Trevor: Man, that is amazing, 53 years. That is incredible. And so as you got started, I mean, so this was back in the sixties, you said. So what, what kinds of ways did you need to market yourself in order to get yourself out there as a photographer? Cause I mean, it’s very different today.

Bill: Yes. Yeah, there was no social media, no computers, no nothing. When I wanted to print something up, I would type it out on my IBM Selectric, take it down to the local Xerox shop and, uh, I think it was about a dollar a sheet then just to do a black and white and I would run off a few of those and, then, you know, I thought, let’s see, I want to do weddings, and where do people go when they get married? How about a bridal shop? Nobody told me that was going to be difficult to do so I went to the bridal shop and said, hey bridal shop owner, how about showing my stuff? And they said, well, you seem like a nice young man, sure. And, uh, I got back to my dorm room, the phone was ringing and I had my first wedding and I thought, well, that’s easy. Then I got realistic.

Trevor: Man. That is no, that’s, that’s really awesome. And so you’ve had to obviously kind of change your tactic over the years. Have you, do you yourself do, still do a lot of the marketing on social media or whatever, kind of, what kind of platforms are you using or do you kind of use a service, hire someone to do that for you?

Bill: Yes to all of the above. I tend to be behind the computer a lot more than I’m behind a camera these days. You know, I was just actually working on our next marketing program as, uh, as you called. We morphed over the years from doing weddings the first 20 years to doing families and children primarily for about the next ten. And then, about 25 or so years ago, the one of those babies that I photographed, called as the editor of the, one of the biggest high schools in San Diego, which happened to have been maybe a mile from our studio and said, would you like to photograph the 550 seniors?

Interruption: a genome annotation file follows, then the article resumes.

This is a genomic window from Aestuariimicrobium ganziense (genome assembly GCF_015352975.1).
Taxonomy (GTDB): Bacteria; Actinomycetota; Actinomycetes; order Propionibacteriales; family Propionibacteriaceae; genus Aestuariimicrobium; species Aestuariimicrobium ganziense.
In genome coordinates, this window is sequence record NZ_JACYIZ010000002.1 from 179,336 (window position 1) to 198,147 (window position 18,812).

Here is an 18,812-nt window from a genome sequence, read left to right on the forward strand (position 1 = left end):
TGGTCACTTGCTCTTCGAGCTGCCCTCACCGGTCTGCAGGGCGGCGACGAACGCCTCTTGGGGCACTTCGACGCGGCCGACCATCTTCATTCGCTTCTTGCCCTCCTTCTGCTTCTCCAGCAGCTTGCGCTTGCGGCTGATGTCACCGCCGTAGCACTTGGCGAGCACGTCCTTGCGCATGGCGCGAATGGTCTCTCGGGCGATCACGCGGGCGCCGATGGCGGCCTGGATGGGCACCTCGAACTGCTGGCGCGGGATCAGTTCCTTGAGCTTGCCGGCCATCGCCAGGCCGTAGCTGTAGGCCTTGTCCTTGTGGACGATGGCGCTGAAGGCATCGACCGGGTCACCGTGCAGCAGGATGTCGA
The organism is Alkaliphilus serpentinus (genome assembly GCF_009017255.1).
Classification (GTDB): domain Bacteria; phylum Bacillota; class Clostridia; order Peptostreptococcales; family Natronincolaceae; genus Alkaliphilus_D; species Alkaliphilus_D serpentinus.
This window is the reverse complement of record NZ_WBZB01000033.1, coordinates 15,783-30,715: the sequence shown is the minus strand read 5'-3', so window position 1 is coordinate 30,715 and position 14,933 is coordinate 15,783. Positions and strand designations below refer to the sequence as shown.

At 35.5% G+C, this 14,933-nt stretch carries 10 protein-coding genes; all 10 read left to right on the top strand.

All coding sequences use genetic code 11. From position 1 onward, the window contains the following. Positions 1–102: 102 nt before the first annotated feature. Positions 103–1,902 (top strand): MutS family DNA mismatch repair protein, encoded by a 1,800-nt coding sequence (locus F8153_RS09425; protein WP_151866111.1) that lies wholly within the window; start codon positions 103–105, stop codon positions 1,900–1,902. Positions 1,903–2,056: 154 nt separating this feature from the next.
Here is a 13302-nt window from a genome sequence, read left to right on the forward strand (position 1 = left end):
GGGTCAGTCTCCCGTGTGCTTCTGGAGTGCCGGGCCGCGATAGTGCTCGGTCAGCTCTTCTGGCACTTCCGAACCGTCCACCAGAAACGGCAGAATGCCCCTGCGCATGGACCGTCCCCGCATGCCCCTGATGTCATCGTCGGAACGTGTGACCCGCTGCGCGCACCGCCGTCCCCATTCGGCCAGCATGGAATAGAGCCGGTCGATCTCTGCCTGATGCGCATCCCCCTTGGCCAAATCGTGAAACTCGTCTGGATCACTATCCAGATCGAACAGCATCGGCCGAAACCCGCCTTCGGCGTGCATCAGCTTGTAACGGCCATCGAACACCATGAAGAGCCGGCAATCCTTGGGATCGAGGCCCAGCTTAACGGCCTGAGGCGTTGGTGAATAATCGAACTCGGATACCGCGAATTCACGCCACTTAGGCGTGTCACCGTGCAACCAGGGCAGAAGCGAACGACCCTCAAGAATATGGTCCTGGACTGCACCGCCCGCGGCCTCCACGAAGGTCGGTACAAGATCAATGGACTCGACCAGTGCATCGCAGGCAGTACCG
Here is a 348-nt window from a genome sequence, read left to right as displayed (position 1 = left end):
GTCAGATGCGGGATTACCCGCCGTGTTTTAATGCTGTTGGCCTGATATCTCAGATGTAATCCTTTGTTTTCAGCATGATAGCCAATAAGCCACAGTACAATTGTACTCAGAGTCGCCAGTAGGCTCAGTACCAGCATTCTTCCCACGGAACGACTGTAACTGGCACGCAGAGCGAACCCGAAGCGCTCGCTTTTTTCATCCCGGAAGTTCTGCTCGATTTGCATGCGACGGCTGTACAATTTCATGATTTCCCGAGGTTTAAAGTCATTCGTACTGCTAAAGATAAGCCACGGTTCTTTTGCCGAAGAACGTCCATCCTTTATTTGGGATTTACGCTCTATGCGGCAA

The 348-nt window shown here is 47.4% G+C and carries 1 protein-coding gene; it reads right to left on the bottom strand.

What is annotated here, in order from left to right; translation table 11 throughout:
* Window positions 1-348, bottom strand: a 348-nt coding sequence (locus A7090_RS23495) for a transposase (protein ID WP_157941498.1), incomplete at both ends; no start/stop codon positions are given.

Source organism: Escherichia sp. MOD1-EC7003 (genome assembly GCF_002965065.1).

Trevor: Wow.

Bill: And I said, uh, sure! Then I hung up the phone, called my friend who had done that before and said, I just volunteered to do Torrey Pines, how do I do that? And that was, about 45,000 seniors ago. We’re now doing the entire district of that original school, plus one other district and a couple of others. And so it’s 12 high schools with 6,500 seniors. That’s our primary business at this point in terms of volume. And then we also have our high-end legacy brand, which is for families and is more of an art piece. So, quite different extremes as the same thing, but we, we keep our studio quite busy that way.

Trevor: Yeah. Holy cow, that is, that is a lot of seniors, 45,000. That blows me away. And this is actually pretty interesting with you being kind of more in the school realm because I mean, a year ago COVID hit and rocked our world. So, I mean, what’s, what’s been your biggest challenge as, to kind of overcome for your business in the last year or so, and you know, is that challenge continuing into 2021 or what, what are you doing to overcome it?

Bill: Well, we really had no idea when we signed the lease at the end of January last year for a much bigger space, uh, that of course COVID would be coming. Well as it turned out, it gave us just the boost we needed because we had inherited the new district from a photographer who was retiring and had been doing it for 30 years. And they came in and said go to it, so we needed a larger space. And during the time everyone else was completely locked down, we were rather busy building out walls and making the place presentable. So, we were able to open up again at that location and just crossing our fingers, since we had committed a lot to it, that people would actually come, because we were right at the point where nobody knew what was happening next. Well, we have had a larger percentage of kids who have not come for their senior portraits for obvious reasons, but that’s still, we actively have photographed over 5,500 to 6,500 kids and still actually haven’t finished. So, most of it either come to us or we’ve done a few at the schools, which, you know, as they have reopened to a certain degree or just opened up enough that we could do the work on campus and an open area, it’s given us the opportunity to band group and everybody else is pretty much following them. So, uh, we were one of the lucky ones when it came to timing in a way.